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Relief carving, aided by an overarm router

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kirkpoore1

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A year ago I was working on a set of thrones for a client, and posted them here (https://www.ukworkshop.co.uk/forums/work-in-progress-medieval-thrones-t47174.html). They liked them so much that they ordered a second set. The primary difference will be differently carved panels. I used a hand-held router on the last set to do the lower background, but last year I finished up restoring my Duro overarm router. This gives vastly more control and let me route out a much larger area in the background. Here are the panels I've done for the new set:

Back panel, routed:


Partly carved:

Since the stars are all flat, faceted surfaces, I only used chisels. In fact, after trying a number of chisels, I found that the one that worked best wasn't even a carving chisel--it was a half inch sash mortising chisel, on the left in the picture above. The walnut carved pretty well, with just a few chipouts and grain failures, and once I got into the routine with my cut directions even those were minimal. I only used gouges to remove router and stray chisel marks on the background. Depth is just under 1/4".

Finished carving. There are 4 of these panels with 22 stars each:


Oiled with one coat of linseed oil. Later I finished with Tried & True Varnish Oil:

Five pointed stars aren't the most medieval of design, but the repeating pattern is, and they'll look fine from a distance (besides, that's what the client wanted.:))

Now for the side panels. There are eight of these, all with the same trefoil design. The large circle was cut with a fly cutter, then the trefoils drilled with forstner bits, and finally the circle edges beveled and the inside of the large circle lowered on the Duro. The triangular depressions were hand carved:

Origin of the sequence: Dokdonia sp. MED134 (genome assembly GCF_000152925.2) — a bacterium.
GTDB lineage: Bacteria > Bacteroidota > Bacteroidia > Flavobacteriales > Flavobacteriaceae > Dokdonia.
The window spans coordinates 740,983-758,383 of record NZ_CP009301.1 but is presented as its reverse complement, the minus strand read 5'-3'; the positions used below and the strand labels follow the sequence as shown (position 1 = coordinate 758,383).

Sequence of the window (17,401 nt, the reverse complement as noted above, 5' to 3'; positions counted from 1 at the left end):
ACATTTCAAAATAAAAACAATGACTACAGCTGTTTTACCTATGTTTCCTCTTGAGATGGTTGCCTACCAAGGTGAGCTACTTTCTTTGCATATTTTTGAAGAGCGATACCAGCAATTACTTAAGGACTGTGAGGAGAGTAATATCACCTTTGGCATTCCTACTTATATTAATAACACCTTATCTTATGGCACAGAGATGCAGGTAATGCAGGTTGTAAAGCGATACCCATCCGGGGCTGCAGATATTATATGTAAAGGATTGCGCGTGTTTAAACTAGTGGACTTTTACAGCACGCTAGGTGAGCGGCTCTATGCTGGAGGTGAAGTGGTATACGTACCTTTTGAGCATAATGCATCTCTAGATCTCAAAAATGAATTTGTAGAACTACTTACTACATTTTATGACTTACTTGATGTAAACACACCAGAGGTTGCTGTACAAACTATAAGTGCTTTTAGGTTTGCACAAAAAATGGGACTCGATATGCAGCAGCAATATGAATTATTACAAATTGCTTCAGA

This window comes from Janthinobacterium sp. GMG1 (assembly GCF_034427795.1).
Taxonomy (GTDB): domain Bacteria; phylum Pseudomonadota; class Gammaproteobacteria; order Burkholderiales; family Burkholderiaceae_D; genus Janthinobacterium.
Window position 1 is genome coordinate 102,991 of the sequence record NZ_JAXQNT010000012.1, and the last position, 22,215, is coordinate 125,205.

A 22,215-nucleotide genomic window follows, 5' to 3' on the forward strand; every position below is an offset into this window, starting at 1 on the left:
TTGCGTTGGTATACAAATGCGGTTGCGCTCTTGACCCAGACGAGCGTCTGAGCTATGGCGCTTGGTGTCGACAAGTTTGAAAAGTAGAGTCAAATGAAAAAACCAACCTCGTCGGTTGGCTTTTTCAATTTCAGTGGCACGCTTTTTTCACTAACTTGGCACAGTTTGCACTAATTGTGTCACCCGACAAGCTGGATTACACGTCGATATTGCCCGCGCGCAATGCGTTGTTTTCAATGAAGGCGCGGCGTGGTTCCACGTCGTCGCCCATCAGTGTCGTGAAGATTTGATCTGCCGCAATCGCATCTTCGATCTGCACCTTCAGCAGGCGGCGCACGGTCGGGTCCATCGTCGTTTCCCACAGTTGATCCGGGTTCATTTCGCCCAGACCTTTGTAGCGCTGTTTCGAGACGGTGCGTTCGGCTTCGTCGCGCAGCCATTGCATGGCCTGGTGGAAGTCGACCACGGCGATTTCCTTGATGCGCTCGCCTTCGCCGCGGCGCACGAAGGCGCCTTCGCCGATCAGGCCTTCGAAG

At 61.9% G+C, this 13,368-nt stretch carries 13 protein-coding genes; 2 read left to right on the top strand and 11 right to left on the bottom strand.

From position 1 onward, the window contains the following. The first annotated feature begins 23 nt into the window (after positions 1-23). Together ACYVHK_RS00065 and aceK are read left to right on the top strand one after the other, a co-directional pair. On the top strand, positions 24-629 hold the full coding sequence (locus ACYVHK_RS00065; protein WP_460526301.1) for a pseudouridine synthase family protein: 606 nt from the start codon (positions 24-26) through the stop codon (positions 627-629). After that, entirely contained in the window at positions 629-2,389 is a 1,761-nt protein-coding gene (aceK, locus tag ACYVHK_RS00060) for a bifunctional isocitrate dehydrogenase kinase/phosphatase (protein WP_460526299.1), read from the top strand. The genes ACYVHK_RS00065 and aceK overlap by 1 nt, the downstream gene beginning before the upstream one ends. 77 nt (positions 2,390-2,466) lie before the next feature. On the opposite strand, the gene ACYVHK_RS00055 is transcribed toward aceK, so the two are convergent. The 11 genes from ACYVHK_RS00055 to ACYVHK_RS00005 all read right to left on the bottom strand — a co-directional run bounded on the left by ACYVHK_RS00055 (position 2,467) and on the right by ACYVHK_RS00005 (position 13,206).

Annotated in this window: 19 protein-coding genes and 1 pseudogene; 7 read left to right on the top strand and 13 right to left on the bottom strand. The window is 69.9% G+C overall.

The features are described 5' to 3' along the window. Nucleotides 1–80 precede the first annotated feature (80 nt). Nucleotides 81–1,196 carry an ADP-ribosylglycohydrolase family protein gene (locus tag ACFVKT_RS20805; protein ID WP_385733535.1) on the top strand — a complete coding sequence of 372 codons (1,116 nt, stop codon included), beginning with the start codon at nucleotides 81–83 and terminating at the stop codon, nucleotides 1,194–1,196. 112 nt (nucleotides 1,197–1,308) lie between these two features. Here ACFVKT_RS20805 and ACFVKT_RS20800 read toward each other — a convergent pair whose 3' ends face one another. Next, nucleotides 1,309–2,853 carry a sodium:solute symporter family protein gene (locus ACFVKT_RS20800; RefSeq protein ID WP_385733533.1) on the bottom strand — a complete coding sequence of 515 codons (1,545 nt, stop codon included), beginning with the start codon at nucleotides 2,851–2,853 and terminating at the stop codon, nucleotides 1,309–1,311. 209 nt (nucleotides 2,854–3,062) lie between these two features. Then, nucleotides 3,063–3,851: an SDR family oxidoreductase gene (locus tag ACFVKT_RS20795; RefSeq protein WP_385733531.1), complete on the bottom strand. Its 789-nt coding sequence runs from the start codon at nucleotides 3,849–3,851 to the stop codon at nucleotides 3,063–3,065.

Finally, each back has an upper triangular pattern. On the last set of thrones these were plain, and a carved plate was added later. These are carved before assembly:







As with the stars, these are actually pretty shallow--only about 3/16". But the walnut allows plenty of detail and the frame should provide protection from chipping and other damage. I cleaned these up some more, since the oil really highlighted some tool marks that I wanted to get rid of.

Arm rest carving:












The carvings look kind of like a fairly standard vine-and-grape image. They are actually intended to be walnut leaves and flowers. (Black walnut flowers look like open lattice puff balls arranged in long clusters.) For the flowers to be durable enough, I had to just leave them solid, though.